How To Repressurise Your Boiler

Your hot water system requires a constant pressure level to ensure it works correctly. Generally it works by the cold water feed flowing through the system from the mains, however if there is a leak of some type or your radiators have recently been bled, you may experience a loss or increase of pressure that can mean no heating or hot water right when you need it.

You will be able to see if the problem is caused by a drop in pressure by taking a look at the gauges on your boiler. They are usually set at 1-bar and you will be able to see that it has dropped or increased, indicating there is an issue with your boiler or the heating system.

Your first port of call will be to try and reset the pressure and that may fix the problem completely. However if after you reset it, the pressure falls or rises again, you know you have a problem that needs the help of an expert.

The re-pressurising process

If you look in your handbook for your boiler there will be clear instructions for your particular boiler, however the following gives you the standard procedure that works for most combi-boilers.

Low pressure:

  1. Switch off your boiler and allow the whole system to cool down
  2. Locate the filling loop hose and ensure both ends are attached with valves
  3. Open both valves with a screwdriver (some have handles) to allow the cold mains water to enter the system. You will hear this flowing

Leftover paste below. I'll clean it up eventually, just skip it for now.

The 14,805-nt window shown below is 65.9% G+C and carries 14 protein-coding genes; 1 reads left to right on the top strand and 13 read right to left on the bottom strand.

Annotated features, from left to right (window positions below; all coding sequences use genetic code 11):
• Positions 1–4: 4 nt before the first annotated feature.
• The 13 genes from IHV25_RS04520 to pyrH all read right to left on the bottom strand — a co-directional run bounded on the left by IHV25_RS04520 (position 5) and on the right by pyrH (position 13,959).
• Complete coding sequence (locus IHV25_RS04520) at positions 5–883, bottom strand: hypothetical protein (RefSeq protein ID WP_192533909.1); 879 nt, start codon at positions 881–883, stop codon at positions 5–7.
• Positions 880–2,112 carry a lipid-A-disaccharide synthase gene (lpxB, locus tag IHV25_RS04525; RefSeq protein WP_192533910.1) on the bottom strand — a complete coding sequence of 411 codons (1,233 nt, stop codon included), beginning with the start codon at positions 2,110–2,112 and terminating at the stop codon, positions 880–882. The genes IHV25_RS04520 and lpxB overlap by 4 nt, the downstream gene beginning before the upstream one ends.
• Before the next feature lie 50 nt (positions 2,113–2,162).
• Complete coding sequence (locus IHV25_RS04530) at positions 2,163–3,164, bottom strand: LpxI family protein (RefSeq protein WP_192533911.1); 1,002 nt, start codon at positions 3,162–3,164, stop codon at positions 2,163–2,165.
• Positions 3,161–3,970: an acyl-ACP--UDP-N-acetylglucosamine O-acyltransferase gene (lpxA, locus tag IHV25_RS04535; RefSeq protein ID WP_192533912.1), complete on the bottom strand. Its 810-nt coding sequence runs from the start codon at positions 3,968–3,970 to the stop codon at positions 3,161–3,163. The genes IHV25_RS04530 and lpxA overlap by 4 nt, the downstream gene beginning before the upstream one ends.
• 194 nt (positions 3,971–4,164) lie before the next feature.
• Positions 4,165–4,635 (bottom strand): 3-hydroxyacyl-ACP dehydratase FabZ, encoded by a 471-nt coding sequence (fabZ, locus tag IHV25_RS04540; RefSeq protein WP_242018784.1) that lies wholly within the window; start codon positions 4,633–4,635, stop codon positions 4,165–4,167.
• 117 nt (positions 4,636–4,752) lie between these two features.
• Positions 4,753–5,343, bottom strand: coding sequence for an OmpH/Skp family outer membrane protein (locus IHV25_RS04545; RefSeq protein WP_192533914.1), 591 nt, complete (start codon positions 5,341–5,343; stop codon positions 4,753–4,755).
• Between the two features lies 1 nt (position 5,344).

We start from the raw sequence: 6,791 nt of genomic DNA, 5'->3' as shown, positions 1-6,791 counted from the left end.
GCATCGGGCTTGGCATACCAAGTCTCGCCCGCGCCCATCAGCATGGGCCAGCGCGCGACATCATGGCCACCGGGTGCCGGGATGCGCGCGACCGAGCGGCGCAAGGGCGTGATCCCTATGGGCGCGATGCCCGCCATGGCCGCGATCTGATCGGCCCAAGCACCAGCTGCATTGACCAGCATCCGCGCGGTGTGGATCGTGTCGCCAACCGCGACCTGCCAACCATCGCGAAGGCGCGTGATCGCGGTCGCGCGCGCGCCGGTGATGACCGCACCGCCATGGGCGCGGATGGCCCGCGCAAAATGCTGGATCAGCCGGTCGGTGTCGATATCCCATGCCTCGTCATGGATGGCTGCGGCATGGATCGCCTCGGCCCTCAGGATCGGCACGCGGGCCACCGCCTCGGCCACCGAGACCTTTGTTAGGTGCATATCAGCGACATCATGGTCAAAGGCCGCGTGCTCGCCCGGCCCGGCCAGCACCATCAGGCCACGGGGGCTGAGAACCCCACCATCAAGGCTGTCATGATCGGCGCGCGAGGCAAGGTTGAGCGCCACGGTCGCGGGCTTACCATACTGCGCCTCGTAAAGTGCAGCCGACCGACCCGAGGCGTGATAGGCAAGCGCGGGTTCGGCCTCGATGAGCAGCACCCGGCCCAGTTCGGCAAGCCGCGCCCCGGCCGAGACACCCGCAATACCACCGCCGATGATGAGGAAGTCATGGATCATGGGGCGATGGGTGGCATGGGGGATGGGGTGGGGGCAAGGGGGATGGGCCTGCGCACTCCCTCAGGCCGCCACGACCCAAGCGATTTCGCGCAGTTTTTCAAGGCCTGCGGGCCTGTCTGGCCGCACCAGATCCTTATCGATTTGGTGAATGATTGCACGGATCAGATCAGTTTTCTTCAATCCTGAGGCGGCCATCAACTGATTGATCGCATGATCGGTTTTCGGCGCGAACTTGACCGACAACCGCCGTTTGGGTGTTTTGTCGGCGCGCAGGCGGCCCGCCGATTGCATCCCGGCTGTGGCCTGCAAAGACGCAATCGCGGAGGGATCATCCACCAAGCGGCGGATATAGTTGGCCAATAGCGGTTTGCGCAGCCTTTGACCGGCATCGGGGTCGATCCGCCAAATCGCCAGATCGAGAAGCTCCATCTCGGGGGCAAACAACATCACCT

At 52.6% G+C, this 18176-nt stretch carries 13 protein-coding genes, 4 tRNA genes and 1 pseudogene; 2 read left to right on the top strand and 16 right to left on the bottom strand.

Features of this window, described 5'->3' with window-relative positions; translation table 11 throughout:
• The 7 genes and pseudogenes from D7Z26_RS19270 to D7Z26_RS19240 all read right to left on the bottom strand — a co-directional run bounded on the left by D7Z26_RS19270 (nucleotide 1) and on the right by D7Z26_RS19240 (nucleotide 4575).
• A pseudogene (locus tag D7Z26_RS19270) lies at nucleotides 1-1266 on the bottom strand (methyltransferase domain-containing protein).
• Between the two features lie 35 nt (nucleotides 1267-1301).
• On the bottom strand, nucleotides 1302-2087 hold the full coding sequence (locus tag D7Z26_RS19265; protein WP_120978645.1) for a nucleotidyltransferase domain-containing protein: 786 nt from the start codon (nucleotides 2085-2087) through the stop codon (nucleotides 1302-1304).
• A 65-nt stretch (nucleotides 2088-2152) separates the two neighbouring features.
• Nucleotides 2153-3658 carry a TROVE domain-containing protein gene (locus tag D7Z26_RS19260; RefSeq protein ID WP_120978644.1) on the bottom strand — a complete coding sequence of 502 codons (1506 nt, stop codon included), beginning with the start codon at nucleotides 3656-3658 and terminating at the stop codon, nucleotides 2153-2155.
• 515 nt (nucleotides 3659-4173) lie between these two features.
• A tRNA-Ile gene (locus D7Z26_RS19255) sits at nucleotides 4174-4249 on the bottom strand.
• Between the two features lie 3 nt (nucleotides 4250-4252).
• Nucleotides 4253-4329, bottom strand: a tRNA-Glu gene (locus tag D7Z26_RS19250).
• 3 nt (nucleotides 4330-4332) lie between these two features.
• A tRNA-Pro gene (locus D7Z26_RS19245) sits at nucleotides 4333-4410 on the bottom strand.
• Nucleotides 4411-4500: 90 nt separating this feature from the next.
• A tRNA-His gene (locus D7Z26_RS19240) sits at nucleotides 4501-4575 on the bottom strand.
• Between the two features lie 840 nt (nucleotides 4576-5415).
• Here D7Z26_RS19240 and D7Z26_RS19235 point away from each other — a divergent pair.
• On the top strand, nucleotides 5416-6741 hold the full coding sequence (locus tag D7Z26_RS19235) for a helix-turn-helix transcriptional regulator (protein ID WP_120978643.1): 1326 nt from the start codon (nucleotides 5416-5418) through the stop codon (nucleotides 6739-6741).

4. When the pressure gauge hits 1- bar you should turn off each valve in turn. It should then settle at this level. If not, it means the integral issue has not been solved

High pressure:

The pressure relief valve will usually ensure that any buildup of pressure is released ensuring your boiler is safe at all times. However if the gauge continues to show high readings there are steps you can follow.

  1. Check the valves on the filling loop to ensure they are closed and not loose
  2. Bleed your radiators and this should immediately reduce the pressure in your system

If these don’t work it might be a problem with the valves and they may need replacing by a qualified engineer.

Most of us will want to avoid the call out fees from a qualified gas heating engineer – so don’t be afraid to take the relevant steps for you boiler before you decide that expert help is needed. You might just solve the problem yourself.